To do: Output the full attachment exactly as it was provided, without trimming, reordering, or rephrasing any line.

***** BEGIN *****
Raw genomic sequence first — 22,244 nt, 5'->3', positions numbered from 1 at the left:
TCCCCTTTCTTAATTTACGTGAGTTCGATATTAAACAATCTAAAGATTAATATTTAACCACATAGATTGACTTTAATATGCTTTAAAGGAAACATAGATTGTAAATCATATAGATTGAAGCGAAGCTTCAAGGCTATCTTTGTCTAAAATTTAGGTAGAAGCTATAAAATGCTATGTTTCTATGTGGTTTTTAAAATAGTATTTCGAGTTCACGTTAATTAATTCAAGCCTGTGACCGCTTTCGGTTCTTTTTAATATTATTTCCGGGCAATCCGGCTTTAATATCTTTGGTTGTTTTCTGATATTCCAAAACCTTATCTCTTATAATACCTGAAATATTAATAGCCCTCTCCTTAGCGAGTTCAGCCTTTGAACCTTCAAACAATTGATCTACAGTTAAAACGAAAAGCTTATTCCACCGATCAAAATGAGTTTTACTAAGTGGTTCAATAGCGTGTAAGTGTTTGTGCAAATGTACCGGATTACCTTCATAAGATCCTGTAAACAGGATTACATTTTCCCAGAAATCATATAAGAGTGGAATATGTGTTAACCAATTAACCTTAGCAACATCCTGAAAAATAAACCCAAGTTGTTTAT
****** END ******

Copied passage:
Raw genomic sequence first — 22,244 nt, 5'->3', positions numbered from 1 at the left:
TCCCCTTTCTTAATTTACGTGAGTTCGATATTAAACAATCTAAAGATTAATATTTAACCACATAGATTGACTTTAATATGCTTTAAAGGAAACATAGATTGTAAATCATATAGATTGAAGCGAAGCTTCAAGGCTATCTTTGTCTAAAATTTAGGTAGAAGCTATAAAATGCTATGTTTCTATGTGGTTTTTAAAATAGTATTTCGAGTTCACGTTAATTAATTCAAGCCTGTGACCGCTTTCGGTTCTTTTTAATATTATTTCCGGGCAATCCGGCTTTAATATCTTTGGTTGTTTTCTGATATTCCAAAACCTTATCTCTTATAATACCTGAAATATTAATAGCCCTCTCCTTAGCGAGTTCAGCCTTTGAACCTTCAAACAATTGATCTACAGTTAAAACGAAAAGCTTATTCCACCGATCAAAATGAGTTTTACTAAGTGGTTCAATAGCGTGTAAGTGTTTGTGCAAATGTACCGGATTACCTTCATAAGATCCTGTAAACAGGATTACATTTTCCCAGAAATCATATAAGAGTGGAATATGTGTTAACCAATTAACCTTAGCAACATCCTGAAAAATAAACCCAAGTTGTTTAT